ALBANY, N.Y. It looked like a desolate situation.

Paul Wong
Michigan goalie Josh Blackburn, here stopping a wrap around attempt by Boston College Hobey Baker candidate Brian Gionta, made big save after big save to keep the Wolverines” hopes alive until the end in yesterday”s 4-2 loss.<br><br>AP PHOTO

With the season, and eight seniors” careers on the line, the Wolverines desperately battled back from a 3-0 deficit to within a goal halfway through the third period of last night”s semifinal loss to Boston College. But every heart on the Michigan bench stopped for a split second with just over nine minutes to go.

Three-time All-American and Hobey Baker Award finalist Brian Gionta was in on a clean breakaway for Boston College. Nothing separated the prolific scorer and Boston College”s best player from ending Michigan”s season except goalie Josh Blackburn.

Even Blackburn didn”t like the possibilities.

“I knew it was Gionta coming down, so I was just wondering what he was going to pull out on me,” Blackburn said with a chuckle. “I didn”t know if he was going to do a back flip and choke me or something.”

But just like he”s done time and time again and all season long Blackburn kept the Wolverines in the game with a big save. He stood his ground when Gionta deked, and steered aside his biggest save of the game with ease.

“Gionta had his chances, but Blackie stoned him tonight,” Michigan associate coach Mel Pearson said. “It kept us in the game it”s one of those big saves you need to keep you in the game to give us at least a chance to win the game.”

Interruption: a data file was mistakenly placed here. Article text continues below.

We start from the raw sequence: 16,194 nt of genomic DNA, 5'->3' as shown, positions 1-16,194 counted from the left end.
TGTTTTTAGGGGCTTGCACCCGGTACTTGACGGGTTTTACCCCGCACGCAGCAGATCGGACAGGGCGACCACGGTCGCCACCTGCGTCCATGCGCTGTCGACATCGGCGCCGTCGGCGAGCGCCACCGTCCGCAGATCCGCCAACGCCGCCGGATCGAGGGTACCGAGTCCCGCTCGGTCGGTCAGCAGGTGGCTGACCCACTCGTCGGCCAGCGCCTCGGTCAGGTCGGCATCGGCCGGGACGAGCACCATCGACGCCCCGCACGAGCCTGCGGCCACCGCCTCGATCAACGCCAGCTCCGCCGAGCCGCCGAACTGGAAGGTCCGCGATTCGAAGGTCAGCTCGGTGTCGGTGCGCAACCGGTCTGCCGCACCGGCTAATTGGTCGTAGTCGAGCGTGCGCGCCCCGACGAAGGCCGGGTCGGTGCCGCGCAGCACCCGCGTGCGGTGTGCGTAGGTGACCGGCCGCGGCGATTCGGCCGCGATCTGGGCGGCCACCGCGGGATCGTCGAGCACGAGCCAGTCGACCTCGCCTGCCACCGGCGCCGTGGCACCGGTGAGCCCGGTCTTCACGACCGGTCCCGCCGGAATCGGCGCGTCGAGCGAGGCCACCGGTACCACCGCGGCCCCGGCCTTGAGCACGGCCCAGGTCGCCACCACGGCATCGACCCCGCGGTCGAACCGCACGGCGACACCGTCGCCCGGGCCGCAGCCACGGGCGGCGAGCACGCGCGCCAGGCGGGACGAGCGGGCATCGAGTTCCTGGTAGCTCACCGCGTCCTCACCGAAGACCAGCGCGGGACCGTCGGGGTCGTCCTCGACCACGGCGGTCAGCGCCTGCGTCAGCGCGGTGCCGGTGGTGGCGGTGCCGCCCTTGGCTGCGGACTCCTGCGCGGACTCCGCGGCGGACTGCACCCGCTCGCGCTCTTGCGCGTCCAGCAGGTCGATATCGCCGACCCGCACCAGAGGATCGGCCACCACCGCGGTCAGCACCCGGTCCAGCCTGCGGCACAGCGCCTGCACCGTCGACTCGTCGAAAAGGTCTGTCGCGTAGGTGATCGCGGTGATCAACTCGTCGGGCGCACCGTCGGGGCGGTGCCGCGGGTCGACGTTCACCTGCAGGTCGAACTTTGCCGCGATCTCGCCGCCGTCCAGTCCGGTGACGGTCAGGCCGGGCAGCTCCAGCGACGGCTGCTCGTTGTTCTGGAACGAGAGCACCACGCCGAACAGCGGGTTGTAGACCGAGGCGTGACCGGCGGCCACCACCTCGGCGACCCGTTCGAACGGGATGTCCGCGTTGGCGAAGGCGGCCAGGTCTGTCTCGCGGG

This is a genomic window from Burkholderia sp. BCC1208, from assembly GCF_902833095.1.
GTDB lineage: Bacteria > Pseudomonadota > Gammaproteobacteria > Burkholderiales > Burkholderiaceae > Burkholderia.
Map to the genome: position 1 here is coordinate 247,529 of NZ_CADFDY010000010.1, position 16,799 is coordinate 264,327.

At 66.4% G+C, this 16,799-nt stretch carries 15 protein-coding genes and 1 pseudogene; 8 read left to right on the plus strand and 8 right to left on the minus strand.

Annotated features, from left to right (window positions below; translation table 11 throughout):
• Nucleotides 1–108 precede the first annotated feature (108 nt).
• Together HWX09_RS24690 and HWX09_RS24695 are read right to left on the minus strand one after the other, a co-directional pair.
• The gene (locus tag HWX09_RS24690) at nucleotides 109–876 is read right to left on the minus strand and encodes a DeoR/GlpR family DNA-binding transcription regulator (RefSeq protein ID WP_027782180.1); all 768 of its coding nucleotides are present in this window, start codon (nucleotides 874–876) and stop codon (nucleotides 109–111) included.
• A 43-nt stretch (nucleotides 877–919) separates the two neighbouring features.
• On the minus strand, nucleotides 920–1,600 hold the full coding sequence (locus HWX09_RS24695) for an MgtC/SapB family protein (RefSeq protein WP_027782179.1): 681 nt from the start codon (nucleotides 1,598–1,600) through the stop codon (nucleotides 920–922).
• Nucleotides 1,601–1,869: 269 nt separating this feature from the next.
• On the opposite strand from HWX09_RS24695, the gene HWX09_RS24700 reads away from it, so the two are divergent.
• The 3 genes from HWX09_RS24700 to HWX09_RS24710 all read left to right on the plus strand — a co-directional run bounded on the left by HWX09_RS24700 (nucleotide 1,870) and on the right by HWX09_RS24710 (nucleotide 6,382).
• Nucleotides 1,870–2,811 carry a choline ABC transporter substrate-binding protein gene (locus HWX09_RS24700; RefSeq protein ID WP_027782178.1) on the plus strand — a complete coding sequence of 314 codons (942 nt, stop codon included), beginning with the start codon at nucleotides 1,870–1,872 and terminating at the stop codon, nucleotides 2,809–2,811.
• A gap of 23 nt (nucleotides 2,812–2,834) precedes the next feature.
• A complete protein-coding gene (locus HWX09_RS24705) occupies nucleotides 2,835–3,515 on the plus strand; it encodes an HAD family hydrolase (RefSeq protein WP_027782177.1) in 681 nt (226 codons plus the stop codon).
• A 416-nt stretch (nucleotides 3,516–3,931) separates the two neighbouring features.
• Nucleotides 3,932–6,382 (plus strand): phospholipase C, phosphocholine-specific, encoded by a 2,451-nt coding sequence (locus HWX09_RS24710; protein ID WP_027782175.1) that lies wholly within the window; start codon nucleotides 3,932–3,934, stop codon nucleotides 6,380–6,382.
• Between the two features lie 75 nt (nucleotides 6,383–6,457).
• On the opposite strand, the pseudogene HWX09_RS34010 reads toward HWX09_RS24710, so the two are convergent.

And this performance wasn”t a one-time thing, as Blackburn has continued to come up big when it counts the most.

“Josh, in his three-year career here, has been nothing less but a money goalie,” said Michigan volunteer goalie coach Stan Matwijiw, who joined the program last season. “He”s always given us a chance, and that”s all you can ask for.”

Matwijiw spends vast amounts of time helping to develop the three Michigan goalies in practice. He uses his previous experience as a NHL goaltender to work on specific aspects of goalkeeping, both mental and physical, in practice on a daily basis. But Matwijiw has tried a different approach at the end of the season in an attempt to implore his philosophy on Blackburn for his performance in important games: “You never make one game any bigger than another.”

“We stopped coaching with two weeks left in the season and just let him play,” Matwijiw said. “We weren”t going to teach him anymore, we just let him play in his comfort zone.”

Blackburn”s “comfort zone” was challenged viciously, early and often, last night. Boston College had five glorious scoring chances on the doorstep of the goal, but Blackburn steered them all aside and gave the rest of the Wolverines confidence at the same time.

“He”s been our rock all season long,” Michigan coach Red Berenson said. “When our team was faltering, Josh Blackburn was there to make the difference.

“He gives our defense confidence. He gives our whole team confidence.”

Especially when goalies are often put in the pressure-cooker because they”re the last line of defense. When a team wins, they”re praised. While after a loss, the netminders are easily made a scapegoat. But it”s what is inside Blackburn that keeps him confident about himself in tight situations.

“I don”t like being nervous when I play, so I try to trick myself and pretend it”s just like any other game,” Blackburn said. “I just take a couple deep breaths and tell myself it”s another hockey game. Hockey is just a game, after all and I have to remember to have fun.”

With the question still remaining whether Blackburn, a 1999 draft choice of the NHL”s Phoenix Coyotes, will return to Michigan for his senior year, there”s one thing that Berenson knows for certain.

“I”ll put Blackburn up against any goalie,” he added. “And you saw why in tonight”s game.”

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